Fluminense have scaled steep hurdles to reach the final of the Copa Libertadores 2008. The had just 20 minutes to put two unanswered goals past Brazilian champions Sao Paulo in their quarter-final, and completed this improbable mission when Washington headed home three minutes into injury time. Then, trailing 3-2 on aggregate to defending continental kings Boca Juniors with less than half-an-hour remaining in their semi-final, Renato Gaucho's charges scored thrice without reply to book a date with LDU.
Fluminense's message was apparent: it's not over till it's over. It is a motto they will take into the second leg of the decider tonight, when they will attempt to do what only two teams in the history of the Copa Libertadores have achieved: recover a two-goal deficit from the first leg of the final to lift the trophy.
Despite this statistic, optimism is flowing through the veins of O Tricolor Carioca as they prepare to take to the same stage which staged their recoveries against Sao Paulo and Boca Juniors. " ," said Renato Gaucho, a dashing right-winger in the Gremio side that swept to Libertadores glory in 1983 who is now preparing Fluminense for the most important 90 minutes in their history (with the 'away goals rule' not in operation, extra time and even penalties could ensue).
"I already said before the first match that this final would be decided over 180 minutes. The first 90 have been played and they earned a two-goal advantage. Now there's another 90 that could even become 120. We will have the force of the supporters behind us, and the drive they give us has already inspired some great victories. This was the case against Sao Paulo and Boca. I respect LDU but believe that we will do it"
Washington, whose six goals have propelled O Fluzão into the Libertadores final, shares his coach's confidence. ""I believe we can do it and so do the supporters," he affirmed. "They are our driving force and LDU will find it difficult in front of over 80,000 at the Maracana.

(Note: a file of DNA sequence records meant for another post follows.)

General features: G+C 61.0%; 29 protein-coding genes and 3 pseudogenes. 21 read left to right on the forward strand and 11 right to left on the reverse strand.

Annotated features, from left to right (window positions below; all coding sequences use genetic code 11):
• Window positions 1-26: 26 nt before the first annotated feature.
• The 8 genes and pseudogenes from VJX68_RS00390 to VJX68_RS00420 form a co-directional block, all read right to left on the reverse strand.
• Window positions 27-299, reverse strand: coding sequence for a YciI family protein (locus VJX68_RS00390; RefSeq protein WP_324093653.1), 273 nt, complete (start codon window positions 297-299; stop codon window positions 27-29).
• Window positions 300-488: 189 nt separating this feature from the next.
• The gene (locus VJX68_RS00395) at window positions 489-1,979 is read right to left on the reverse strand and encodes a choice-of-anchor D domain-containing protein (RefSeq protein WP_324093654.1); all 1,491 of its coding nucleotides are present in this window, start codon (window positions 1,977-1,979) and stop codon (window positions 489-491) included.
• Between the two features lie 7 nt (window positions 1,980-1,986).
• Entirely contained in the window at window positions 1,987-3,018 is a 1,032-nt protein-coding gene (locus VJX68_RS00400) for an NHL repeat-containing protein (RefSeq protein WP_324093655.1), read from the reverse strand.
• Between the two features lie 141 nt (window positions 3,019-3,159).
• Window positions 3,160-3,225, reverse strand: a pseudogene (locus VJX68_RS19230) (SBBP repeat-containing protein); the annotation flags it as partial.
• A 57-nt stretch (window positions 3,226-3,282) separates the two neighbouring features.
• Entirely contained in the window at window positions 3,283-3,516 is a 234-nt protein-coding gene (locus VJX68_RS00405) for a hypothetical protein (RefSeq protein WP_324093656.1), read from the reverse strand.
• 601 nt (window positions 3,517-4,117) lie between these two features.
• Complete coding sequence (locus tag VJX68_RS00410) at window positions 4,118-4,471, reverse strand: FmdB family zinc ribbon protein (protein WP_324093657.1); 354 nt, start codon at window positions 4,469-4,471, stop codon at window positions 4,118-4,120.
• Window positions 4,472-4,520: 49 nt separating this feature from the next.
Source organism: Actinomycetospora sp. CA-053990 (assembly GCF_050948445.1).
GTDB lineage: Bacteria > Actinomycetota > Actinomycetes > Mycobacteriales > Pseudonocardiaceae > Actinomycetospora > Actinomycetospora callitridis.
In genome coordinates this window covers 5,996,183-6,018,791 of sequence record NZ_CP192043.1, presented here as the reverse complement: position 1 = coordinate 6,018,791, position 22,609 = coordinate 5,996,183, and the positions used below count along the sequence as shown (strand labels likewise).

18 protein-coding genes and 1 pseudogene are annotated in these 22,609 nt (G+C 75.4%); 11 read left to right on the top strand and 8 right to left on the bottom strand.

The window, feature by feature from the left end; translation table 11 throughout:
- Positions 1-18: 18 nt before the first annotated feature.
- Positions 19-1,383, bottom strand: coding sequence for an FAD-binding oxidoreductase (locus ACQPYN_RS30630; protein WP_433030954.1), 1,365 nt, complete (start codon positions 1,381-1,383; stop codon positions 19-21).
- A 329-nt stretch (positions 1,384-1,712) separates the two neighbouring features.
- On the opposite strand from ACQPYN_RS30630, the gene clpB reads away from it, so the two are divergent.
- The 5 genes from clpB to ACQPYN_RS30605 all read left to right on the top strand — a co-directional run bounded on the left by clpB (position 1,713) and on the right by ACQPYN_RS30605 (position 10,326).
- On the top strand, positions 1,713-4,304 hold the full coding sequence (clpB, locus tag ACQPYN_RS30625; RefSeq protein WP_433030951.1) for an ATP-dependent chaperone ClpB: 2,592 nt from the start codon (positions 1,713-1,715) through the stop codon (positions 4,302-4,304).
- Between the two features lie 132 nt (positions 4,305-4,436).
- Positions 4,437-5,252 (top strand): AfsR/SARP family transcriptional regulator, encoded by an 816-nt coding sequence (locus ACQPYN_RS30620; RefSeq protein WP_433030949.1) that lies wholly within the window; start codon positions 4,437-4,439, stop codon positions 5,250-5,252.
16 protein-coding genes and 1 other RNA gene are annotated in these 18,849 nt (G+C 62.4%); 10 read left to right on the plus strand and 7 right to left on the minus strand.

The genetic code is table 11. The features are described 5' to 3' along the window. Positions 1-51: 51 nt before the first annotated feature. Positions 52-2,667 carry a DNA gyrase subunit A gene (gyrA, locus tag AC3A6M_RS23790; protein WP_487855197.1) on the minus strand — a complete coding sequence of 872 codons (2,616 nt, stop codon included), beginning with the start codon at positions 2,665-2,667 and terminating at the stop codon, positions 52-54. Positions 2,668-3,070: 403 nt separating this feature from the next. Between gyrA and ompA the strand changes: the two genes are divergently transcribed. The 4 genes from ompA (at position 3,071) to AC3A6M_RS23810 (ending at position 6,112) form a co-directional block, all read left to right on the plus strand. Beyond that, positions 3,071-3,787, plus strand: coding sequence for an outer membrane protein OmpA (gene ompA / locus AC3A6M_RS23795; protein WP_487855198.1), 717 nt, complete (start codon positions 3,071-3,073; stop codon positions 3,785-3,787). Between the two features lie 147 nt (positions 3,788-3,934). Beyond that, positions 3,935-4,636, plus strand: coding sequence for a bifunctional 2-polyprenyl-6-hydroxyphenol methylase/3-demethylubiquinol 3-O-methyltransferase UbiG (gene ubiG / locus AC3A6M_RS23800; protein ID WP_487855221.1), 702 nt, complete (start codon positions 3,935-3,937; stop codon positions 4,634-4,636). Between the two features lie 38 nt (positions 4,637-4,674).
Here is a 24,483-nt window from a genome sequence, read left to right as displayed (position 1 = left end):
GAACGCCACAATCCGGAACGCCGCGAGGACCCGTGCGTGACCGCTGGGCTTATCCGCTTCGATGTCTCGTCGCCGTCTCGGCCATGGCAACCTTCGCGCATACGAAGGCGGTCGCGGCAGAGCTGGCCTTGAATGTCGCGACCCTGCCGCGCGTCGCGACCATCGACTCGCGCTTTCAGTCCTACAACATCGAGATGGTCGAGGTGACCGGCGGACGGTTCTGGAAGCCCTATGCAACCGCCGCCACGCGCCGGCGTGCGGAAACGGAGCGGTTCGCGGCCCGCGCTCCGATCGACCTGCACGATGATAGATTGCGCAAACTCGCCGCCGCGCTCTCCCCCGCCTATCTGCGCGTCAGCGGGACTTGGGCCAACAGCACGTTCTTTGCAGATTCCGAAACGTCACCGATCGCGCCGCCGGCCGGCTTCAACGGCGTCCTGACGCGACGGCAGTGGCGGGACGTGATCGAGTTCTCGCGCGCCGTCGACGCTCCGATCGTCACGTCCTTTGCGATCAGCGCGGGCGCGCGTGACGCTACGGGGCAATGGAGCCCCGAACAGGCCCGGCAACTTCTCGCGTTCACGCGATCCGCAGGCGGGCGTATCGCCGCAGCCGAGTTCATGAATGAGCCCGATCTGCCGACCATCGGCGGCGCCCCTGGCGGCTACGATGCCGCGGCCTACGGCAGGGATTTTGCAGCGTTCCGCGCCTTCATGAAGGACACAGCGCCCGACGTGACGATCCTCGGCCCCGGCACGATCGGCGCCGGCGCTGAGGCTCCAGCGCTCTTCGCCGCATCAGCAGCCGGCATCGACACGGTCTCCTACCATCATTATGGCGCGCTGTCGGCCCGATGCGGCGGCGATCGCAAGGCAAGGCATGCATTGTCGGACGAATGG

Coração Valente (Brave Heart), who finished as the top scorer at the FIFA Club World Cup Japan 2007 in the colours of Urawa Red Diamonds, does not mind missing out on the headlines tonight - so long as Fluminense seal him a return to the world stage in December. "I dream about scoring the winner, but if another player scores it that's no problem," he said. "All that matters is that we win the most important title in the club's history."
Idols of '84 lend support
This is, at least until tonight, the solitary Brasileirão crown they seized in 1984, and the man whose goal delivered this prize is confident Fluminense can triumph. "I love this club and its supporters and I am certain that we will win," commented the Paraguayan Romerito. Branco concurred with his former team-mate: "I'm convinced that we will win the Libertadores," he declared.
Carlos Alberto Parreira, who guided a side comprising Romerito, Branco, Paulo Victor, Ricardo Gomes, Washington and Assis to domestic rule 24 years ago, will be among the many rooting for his former employers at the Maracana. "Fluminense will have 80,000 fans willing them on and their support is a big plus - we saw that against Sao Paulo and Boca," he said. "I think this will be difficult for LDU and Flumniense will emerge as champions."
History may not be on their side, but the consensus among Fluminense staff past and present is that the biggest match in the club's history will end in celebration.